Like many others who depend on football as a major source of their livelihood, I’m continually in tune with the conversation surrounding it. For much of the last decade, the mainstream conversation has centered on the sport’s safety. It’s not difficult to find articles, interviews, news reports, studies, and other commentary on this. It’s become clear that the sport needs to undergo some changes—from a kid’s first introduction to the game through the careers of those who play professionally. Many of these changes are already underway. The NFL announced rule changes just this week while collegiate, high school, and youth associations also continue to evaluate and adjust. But one message I have for those who want to see football come to an end or those who are fearful that it might— football is going nowhere.
A portion of our society embraces other potentially dangerous and contact-based sports like boxing, mixed martial arts, bull riding, hockey, and rugby. Even soccer, horseback riding, cheerleading, and lacrosse—activities you may not immediately think of as precarious— rank among or above football on lists of risky sports. Americans are allowed to smoke, drink, skydive, scuba dive, and willingly engage in other activities that could be harmful to one’s health and well-being. So, I’m not worried that anyone is going to take football away from us (besides, there’s too much money involved).
The game is certainly going to have to make modifications though in order to remain on its perch as the most popular sport in America. There is a wide-ranging set of things to be considered in this effort, but I want to touch on one recently in the news: state lawmakers across the country considering bills to ban tackle football for younger players.
I wasn’t initially sure how I felt about this. I’ve long been a proponent of non-padded (flag) football participation until at least 5th grade, and even then, having quality non-padded options available for those who are not yet ready for full-contact football in 5th-6th grade. However, I’m not interested in having government suits make this decision on behalf of the football community. I’d rather see football people, in council with medical professionals, come to a unified voice in making this decision.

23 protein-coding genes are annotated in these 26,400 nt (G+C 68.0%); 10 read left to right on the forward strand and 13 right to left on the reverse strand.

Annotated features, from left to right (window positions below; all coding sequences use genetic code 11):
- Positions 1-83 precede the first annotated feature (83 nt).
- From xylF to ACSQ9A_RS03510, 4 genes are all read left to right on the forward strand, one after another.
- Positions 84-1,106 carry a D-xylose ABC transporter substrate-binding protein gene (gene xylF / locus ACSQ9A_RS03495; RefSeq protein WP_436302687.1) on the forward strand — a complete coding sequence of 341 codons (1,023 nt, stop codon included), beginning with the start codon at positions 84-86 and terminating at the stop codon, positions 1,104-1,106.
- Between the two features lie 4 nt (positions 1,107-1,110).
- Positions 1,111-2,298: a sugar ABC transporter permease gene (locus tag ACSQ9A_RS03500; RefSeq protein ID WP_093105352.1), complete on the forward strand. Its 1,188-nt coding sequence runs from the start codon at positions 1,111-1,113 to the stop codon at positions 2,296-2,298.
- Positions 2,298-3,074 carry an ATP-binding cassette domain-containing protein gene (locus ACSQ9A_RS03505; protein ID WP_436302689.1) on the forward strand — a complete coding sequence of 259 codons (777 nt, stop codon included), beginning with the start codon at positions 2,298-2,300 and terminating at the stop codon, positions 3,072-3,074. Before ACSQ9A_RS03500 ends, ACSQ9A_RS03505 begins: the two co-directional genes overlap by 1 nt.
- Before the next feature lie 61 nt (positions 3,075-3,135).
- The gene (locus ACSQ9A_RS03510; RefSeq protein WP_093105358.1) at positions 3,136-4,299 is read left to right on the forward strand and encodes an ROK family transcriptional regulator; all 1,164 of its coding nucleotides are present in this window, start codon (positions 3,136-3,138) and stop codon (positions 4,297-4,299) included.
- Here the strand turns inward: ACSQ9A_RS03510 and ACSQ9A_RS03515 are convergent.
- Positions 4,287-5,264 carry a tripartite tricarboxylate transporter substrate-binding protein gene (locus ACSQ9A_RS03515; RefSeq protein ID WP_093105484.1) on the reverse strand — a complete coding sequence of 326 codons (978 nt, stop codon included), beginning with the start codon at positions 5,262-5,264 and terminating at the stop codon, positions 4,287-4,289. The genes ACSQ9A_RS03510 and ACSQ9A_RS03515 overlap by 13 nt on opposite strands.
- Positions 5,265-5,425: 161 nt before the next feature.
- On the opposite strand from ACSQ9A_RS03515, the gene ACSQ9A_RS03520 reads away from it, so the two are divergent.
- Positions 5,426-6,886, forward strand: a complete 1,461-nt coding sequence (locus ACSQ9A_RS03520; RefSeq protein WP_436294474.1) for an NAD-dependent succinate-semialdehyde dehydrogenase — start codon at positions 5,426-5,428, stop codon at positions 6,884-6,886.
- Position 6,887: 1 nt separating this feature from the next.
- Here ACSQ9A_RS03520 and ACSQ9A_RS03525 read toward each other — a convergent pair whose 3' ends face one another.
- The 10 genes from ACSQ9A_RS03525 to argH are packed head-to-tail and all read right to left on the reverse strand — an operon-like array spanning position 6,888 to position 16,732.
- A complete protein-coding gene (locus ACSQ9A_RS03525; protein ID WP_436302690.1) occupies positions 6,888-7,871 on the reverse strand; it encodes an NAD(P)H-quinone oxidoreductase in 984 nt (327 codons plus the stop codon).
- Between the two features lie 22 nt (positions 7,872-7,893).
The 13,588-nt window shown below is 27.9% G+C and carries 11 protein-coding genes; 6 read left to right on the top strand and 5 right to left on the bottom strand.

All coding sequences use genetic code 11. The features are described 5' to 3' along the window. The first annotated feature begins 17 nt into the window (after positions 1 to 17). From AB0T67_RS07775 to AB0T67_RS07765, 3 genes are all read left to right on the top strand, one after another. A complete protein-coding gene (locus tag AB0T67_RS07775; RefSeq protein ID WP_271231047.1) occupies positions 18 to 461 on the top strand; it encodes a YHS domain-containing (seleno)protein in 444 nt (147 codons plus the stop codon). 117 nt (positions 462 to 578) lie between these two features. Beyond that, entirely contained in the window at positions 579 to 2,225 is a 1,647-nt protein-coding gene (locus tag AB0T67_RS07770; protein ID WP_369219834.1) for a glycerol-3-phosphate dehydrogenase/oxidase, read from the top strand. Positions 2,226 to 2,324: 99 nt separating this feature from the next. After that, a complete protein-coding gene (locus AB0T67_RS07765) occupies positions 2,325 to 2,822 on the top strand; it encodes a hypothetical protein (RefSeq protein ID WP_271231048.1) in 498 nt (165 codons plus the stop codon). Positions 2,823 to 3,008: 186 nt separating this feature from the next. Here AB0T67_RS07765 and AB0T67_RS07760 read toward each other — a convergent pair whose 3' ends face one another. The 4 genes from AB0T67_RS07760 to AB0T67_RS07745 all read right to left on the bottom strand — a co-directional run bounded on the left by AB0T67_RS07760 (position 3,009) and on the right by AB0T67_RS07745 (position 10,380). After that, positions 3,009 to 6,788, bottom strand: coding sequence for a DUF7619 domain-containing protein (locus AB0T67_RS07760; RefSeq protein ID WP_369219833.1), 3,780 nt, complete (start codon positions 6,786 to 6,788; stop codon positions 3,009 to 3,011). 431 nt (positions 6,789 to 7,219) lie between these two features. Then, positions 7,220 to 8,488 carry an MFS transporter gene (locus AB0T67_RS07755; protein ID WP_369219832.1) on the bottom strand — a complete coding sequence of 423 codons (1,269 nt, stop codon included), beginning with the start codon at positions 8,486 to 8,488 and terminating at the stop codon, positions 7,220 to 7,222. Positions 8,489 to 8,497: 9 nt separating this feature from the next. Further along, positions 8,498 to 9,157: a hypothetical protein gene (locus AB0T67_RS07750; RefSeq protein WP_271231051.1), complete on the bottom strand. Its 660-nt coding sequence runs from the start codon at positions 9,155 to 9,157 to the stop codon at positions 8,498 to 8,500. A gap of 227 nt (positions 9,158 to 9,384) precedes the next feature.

But I’m uncertain if the football community as a whole would embrace a change like this. I’ve spoke to hundreds of high school coaches, youth coaches/organizers, and parents who have strong and differing opinions on when kids should begin tackle football. The youth football environment allows these decision makers to setup leagues and access teams that participate in whatever setup they desire. I’ve encountered high school coaches who prefer that the youth in their system play flag non-contact football through 6th grade but are hesitant to speak out for fear of alienating parents of kids soon to be in their program. So they stay out of the conversation altogether, and this is troubling because I believe that high school coaches are the most qualified football people to give insight on this debate.
In addition to coaches, organizers, and parents who have differing opinions on the subject, the financial components of the industry would also have an impact. Do you think helmet and shoulder pad manufacturers want to see a ban on youth tackle football? I would be inclined to think they would have a strong influence on the conversation though, along with others who have deep pockets and a vested interest in seeing tackle football remain untouched.
I’m left wondering if we really do need lawmakers to pass a bill banning tackle football at younger playing ages. That may be our only option to force a change that is truly impactful in determining how kids experience football. And I think if this were to happen, the trend of declining participation in football would be reversed.
The Taking Back Football blog provides insight and commentary from Tyler Blum, a former University of Iowa player and now full-time youth football organizer. The blog focuses on discussion surrounding the sport, specifically at the youth and high school levels. Based on nearly a decade of professional experience in this field and interactions with coaches and parents across the state of Iowa, Coach Blum aims to serve the youth football community by delivering an experienced and qualified take on topics that organizers, coaches, and parents encounter in this realm.